I want to become a foster carer – what happens next?

Posted by / Friday 08 September 2017 / Fostering
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If you have a spare room, and you have what it takes to provide a loving caring environment for vulnerable children, then fostering could be for you.

But have you ever wondered what happens after you apply to become a foster carer?

Once you’ve hit the send button on your application, its over to our wonderful recruitment team who will work with you during the assessment process over 4 – 6 months.

This is when the team looks at your suitability and supports you throughout. Emma, a recruitment Social Worker, talks us through how the process works.


What happens in the assessment?

“The assessment part of becoming a foster carer is there to collect information about you and your household, and to undertake routine checks. It’s obviously really important that we have a good process there to make sure the children will get the love and care they need from their foster home.

We get to know the applicants and their families really well in the assessment. We do around  8 – 10 visits, sometimes more. Each visit can take up to 2 hrs. We ask various questions depending on the focus of the session. The questions could be around lots of topics like: personality and current relationships, or caring for children.   


In each of the visits we spend time getting to know the foster carer and the rest of their family, as well as the support they might have from people outside of their family and home.

It’s important we look into the foster carer’s family history and how that person was parented themselves. We spend a lot of time with the applicants because it’s important that it’s a two-way relationship. We want all applicants to know we’re here to support them as a fostering household, as well as making sure they’re fit for the job.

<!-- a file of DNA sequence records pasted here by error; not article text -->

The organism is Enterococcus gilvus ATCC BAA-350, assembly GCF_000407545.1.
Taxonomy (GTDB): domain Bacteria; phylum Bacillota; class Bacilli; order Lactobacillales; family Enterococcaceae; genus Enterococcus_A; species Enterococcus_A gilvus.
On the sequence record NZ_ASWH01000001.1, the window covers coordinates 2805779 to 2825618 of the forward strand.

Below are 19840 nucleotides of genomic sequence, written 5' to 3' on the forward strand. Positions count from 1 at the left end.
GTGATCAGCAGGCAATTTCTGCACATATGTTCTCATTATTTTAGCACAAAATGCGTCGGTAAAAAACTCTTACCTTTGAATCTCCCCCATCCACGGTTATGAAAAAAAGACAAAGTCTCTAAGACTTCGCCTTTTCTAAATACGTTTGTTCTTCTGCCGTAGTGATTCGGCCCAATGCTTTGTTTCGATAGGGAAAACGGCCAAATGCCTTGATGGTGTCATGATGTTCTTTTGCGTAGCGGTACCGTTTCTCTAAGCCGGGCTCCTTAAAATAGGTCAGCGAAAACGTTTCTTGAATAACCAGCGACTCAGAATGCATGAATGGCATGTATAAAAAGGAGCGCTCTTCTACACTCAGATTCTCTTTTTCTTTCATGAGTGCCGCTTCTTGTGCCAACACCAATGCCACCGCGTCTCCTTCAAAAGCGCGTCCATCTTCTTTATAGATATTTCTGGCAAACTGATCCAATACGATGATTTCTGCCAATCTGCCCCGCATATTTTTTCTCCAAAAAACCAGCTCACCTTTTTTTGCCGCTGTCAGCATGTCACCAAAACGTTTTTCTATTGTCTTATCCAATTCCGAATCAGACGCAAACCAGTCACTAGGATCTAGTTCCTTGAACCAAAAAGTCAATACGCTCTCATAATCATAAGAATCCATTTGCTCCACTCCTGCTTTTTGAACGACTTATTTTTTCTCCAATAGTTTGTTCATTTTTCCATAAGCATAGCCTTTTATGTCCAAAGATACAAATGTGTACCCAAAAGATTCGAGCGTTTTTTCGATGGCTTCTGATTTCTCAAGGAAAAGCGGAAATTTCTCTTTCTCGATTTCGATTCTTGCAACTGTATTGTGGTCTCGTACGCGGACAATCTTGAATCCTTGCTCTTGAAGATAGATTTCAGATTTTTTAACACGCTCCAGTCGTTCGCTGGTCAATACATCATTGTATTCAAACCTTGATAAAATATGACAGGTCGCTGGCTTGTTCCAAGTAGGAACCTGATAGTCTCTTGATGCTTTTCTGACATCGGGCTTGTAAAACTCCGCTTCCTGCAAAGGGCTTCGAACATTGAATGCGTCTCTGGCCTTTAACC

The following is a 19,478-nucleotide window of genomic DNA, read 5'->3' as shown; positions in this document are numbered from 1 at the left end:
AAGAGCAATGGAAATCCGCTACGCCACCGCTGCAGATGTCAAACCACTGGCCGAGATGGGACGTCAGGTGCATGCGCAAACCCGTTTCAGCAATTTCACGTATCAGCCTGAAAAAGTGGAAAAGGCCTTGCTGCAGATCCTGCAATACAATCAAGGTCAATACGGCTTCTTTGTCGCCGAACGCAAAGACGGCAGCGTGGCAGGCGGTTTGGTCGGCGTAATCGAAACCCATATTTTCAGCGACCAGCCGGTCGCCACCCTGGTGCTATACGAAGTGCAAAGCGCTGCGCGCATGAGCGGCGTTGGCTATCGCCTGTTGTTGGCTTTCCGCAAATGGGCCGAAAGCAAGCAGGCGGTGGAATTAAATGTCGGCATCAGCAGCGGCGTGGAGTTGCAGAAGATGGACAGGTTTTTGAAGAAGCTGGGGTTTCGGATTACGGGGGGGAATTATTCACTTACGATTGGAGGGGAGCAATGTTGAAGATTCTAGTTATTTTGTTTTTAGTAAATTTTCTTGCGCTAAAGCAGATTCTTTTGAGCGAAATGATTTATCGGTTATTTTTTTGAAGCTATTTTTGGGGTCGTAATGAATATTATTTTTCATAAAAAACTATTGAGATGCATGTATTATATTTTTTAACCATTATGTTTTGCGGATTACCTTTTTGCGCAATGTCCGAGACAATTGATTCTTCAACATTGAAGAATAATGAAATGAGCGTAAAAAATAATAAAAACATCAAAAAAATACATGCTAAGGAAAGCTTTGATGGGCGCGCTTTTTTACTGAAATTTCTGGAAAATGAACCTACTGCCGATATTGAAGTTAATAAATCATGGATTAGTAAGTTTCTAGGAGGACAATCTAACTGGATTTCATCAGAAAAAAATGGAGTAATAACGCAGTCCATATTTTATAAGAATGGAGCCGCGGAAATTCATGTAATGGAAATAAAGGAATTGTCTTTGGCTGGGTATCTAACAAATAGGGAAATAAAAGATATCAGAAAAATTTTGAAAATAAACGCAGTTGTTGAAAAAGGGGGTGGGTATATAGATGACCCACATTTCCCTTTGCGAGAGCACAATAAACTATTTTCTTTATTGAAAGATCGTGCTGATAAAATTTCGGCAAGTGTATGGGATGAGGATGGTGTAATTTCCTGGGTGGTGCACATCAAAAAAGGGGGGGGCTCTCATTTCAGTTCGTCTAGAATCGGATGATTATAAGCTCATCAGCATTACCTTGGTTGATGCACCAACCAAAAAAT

Once you apply to be a foster carer, there is so much support available. There is a 3 day training course called Skills to Foster which everyone has to do. Then after approval you have access to training and support groups right away.

We never want potential foster carers to feel like they’ve bene thrown in the deep end.

"Fostering has been really rewarding for us. If you are understanding and want to help children and young people get the best start in life then fostering is for you"

Derek & Sue, Foster Carers

What happens after the assessment?

So we’ve done our thorough checks and think you’ve got what it takes to make a great foster carer, what happens next?

Next up is the fostering panel, which you go to with you Social Worker. They will ask you some questions and make a recommendation based on this.

Then it’s down to the Agency decision Maker (which if you’re fostering with us, would be someone from the Fostering Team here at Action for Children) to have the final word on whether your application has been successful.     

After this you are officially a foster carer and you’ll be matched up to a child who needs you. Congratulations!


How do we match up foster carers to children?

We match foster carers to children based on lots of information including race, culture, identity, sexuality, disability, family history, previous trauma, care history, emotional and behavioural development, health, education, social presentation and self-care skills, which is obtained from the placing authority.

So if you've read all of this, and you're thinking "I could foster" then please get in touch!